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Why you shouldn't take these 'energy pills' for men



A brand of "energy pills" containing an erectile dysfunction drug should not be taken and poses a "serious" risk to heath, the Therapeutic Goods Administration has said.

The TGA issued the warning over HERO Instant Energy for Males capsules today.

Testing revealed the pills contained Taladafil, which is also known as Cialis, and is used to treat erectile dysfunction.

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However, the HERO pills do not declare the presence of Taladafil, the TGA said.

The substance can interact with nitrates found in some prescription medicines, and can lower blood pressure to dangerous levels.

People with diabetes, high blood pressure, high cholesterol and heart disease often take medication that includes nitrates.

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HERO Instant Energy for Males is illegal in Australia.

Australians can only access medicine with Taladafil through a prescription, while advertising or supplying HERO capsules is illegal, as it has not been entered into the Australian Register of Therapeutic Goods.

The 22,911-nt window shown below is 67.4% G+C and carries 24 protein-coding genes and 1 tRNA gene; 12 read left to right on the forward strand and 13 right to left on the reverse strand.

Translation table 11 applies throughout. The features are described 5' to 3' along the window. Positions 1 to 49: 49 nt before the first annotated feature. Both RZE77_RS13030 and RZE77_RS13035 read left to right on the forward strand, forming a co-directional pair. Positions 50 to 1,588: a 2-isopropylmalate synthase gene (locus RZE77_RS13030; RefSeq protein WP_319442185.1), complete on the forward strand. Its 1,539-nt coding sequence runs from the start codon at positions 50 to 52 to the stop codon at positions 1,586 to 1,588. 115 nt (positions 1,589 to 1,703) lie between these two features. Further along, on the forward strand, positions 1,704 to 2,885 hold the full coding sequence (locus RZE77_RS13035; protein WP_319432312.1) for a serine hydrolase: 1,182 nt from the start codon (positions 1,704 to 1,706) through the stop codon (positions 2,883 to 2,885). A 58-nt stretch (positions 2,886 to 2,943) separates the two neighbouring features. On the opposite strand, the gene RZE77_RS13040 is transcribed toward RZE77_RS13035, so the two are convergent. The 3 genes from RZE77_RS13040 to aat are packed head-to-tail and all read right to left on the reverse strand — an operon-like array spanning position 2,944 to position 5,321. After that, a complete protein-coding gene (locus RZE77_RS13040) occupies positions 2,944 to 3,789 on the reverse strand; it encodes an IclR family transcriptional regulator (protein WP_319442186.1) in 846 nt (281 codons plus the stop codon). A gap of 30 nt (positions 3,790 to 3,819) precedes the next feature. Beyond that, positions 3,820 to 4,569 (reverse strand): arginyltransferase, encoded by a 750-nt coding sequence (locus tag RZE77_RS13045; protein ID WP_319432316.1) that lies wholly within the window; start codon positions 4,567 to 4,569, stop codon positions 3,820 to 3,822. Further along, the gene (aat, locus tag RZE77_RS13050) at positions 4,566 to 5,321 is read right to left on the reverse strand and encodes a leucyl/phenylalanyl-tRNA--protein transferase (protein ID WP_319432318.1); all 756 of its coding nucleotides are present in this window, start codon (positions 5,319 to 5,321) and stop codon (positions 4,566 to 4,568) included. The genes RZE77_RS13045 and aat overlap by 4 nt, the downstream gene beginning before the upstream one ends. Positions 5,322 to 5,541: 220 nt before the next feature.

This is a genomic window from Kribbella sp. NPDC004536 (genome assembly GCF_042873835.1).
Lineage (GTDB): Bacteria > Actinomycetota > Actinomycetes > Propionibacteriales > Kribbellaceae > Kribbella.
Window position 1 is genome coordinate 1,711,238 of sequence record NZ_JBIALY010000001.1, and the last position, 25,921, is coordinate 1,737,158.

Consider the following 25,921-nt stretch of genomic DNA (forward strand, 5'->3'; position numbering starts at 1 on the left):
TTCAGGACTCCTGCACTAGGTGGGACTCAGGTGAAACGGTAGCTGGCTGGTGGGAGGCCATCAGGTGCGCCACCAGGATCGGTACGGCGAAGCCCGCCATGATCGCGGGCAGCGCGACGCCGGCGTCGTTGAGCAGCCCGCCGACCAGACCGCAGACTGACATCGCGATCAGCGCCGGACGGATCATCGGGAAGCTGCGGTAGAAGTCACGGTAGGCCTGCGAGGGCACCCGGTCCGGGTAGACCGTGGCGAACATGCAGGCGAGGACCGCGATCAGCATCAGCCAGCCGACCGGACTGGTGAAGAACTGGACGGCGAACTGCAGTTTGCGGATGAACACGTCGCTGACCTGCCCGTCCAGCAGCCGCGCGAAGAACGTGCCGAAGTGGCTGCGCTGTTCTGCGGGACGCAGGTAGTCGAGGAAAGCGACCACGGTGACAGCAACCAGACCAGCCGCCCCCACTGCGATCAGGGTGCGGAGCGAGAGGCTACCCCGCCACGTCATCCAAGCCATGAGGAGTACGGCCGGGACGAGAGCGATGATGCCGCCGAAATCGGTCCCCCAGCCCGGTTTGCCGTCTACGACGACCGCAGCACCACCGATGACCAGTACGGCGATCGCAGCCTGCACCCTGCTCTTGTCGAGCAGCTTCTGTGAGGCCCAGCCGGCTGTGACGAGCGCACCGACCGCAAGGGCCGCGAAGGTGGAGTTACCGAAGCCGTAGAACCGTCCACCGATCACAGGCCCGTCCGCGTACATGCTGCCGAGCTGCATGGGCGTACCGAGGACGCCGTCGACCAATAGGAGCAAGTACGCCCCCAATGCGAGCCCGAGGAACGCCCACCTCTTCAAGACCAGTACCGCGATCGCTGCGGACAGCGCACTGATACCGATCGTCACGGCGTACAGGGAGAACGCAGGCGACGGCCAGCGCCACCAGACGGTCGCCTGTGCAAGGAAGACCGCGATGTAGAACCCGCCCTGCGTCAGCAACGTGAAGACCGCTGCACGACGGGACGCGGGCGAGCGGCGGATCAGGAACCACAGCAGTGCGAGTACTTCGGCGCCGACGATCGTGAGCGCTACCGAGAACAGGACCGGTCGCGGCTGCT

Anybody who has any HERO Instant Energy for Males capsules is warned to not use them, but to take them to a pharmacy for safe disposal.

Anybody with health concerns is urged to contact their GP.

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"The TGA advises consumers that if they are considering buying therapeutic products online it is important to be careful, especially when the seller does not ask for a valid prescription," the administration said in a release.

Erectile dysfunction is able to be treated through legitimate medical channels, and people who wish to do so should speak to their doctor.

The TGA is working with the Australian Border Force to seize and destroy any future shipments of HERO capsules into the country.

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